DALLAS -- Ditching your raised floor in favor of newer overhead cooling technologies might not be such a good idea,...
By submitting your personal information, you agree that TechTarget and its partners may contact you regarding relevant content, products and special offers.
according to a study by two researchers at IBM.
"Hot spots are a major concern for data centers," said Roger Schmidt, an engineer at IBM, last week during the winter conference for the American Society of Heating, Refrigerating and Air-Conditioning Engineers (ASHRAE). "The question is how do you cool those hot spots in the racks."
The study, performed by Schmidt and Madhusudan Iyengar, another IBMer, looked at two high-density data centers, each with four rows of 32kW racks in a hot-aisle, cold-aisle configuration. The raised-floor setup featured four CRAC units and perforated tiles in the cold aisles; the overhead cooling arrangement used two overhead diffusers to supply the chilled air and four return vents to suck in the hot air.
The conclusion: With chillers operating at 100% and 80% levels, raised-floor cooling resulted in cooler rack intake temperatures. At 60% levels, overhead cooling did better.
But Robert Sullivan, a senior consultant with The Uptime Institute, suggested that overhead cooling's superior results at 60% was moot, since at that level, the air probably isn't cold enough to be safe for IT equipment.
True, "at the reduced airflow rate, the overhead (cooling setup) had more cabinets with lower temperatures," Sullivan said. "The thing you have to add is that all the temperatures are higher."
IBM's Schmidt agreed, saying that "when you really reduce airflow rate, none of those temperatures are probably acceptable to IT manufacturers."
In their study comparing the two methods, the researchers showed thermal images that demonstrated why the overhead cooling method was inferior at high airflow power levels. Hot air leaving the servers into the hot aisles was more easily able to travel up and around the rows of servers and mix with the cold air in the cold aisles, leading to higher intake temperatures for the servers.
With under floor cooling, where the chilled air was shooting up from perforated tiles, the air was more dispersed and better able to fight against the hot air recirculating from the hot aisle.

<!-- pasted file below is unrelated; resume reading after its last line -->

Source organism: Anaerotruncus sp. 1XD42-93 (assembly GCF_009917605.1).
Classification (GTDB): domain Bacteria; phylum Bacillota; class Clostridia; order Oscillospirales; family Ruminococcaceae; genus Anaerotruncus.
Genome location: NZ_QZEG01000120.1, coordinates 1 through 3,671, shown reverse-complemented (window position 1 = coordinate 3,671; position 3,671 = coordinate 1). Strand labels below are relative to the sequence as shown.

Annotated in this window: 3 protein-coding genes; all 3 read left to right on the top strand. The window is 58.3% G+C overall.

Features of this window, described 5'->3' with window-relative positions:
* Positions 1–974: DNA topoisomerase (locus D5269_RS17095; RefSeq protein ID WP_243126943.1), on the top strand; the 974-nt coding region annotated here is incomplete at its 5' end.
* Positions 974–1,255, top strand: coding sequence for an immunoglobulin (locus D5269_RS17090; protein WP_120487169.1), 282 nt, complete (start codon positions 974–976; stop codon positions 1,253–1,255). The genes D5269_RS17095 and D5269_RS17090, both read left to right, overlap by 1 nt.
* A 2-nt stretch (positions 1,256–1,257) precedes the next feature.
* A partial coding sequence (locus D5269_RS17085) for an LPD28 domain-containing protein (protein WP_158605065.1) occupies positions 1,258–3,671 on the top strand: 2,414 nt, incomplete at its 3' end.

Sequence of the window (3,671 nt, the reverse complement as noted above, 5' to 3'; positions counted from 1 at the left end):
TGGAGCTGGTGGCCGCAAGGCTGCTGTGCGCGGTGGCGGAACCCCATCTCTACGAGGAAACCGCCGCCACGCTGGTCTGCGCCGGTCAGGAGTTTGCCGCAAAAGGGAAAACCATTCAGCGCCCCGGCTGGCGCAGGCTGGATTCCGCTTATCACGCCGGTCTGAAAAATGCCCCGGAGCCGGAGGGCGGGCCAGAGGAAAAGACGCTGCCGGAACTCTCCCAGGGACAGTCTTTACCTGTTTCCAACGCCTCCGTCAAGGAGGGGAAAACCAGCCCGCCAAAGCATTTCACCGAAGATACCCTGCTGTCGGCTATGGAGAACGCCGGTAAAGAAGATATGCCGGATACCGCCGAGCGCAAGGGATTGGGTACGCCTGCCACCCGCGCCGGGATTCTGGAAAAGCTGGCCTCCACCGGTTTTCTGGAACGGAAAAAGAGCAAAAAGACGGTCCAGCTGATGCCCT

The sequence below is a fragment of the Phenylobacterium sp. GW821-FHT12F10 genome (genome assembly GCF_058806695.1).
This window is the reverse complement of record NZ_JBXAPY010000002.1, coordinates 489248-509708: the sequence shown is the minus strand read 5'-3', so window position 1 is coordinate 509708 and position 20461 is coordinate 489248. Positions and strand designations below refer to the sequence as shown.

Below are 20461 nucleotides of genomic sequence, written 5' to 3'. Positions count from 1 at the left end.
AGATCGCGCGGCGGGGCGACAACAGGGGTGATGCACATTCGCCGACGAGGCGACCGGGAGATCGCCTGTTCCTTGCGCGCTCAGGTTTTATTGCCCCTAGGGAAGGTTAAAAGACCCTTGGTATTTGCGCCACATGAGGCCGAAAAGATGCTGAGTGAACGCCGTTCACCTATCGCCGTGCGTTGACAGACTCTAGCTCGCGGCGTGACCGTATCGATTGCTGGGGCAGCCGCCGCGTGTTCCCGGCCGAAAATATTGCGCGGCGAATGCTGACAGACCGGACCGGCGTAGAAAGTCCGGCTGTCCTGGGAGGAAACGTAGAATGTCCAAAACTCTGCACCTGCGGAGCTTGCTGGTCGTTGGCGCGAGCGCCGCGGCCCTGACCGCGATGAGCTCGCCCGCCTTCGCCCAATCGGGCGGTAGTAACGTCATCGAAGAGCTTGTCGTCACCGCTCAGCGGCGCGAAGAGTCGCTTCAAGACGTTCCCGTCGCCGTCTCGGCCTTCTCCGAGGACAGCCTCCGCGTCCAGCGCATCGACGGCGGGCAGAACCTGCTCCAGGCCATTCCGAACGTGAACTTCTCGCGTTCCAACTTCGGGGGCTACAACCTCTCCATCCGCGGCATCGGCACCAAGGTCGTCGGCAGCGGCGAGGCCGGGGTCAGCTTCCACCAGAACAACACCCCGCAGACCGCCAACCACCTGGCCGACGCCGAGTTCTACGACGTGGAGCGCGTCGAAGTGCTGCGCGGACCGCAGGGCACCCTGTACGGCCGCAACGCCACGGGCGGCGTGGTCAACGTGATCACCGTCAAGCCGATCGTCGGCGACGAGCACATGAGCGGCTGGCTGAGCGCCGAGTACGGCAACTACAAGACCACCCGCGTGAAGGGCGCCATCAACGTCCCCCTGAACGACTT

Schmidt added during the presentation that a lower density data center would probably yield different results.
A lot of this is driven by total heat load," he said. "Airflow is large. I think my guess is it might be a lot different."
Overhead cooling on the rise
The study compared the two setups from a purely technological point of view and did not take into account infrastructure considerations that go into deciding whether to build a data center for raised floor or overhead cooling.
Speakers at the ASHRAE conference, for example, said that raised floors should be built at least two feet over and above the space required by cabling, piping and other obstructions. Otherwise, airflow could be impinged. But not many buildings fit this description unless they were specifically constructed as data centers.
For a long time, raised floors were the de facto data center standard. But in the late 1990s, nonraised floor environments came into vogue, as some data center managers felt that handling IT equipment was easier if the cabling was overhead, and the influx of smaller servers made water piping unnecessary. Overhead cooling equipment, such as Liebert Corp.'s XD or Data Aire Inc.'s ceiling mounted products, followed close behind.
The Lawrence Berkley National Laboratory also has its recommendations for best airflow practices in the data center; ASHRAE's Technical Committee 9.9, of which Schmidt is chairman, has recommendations as well.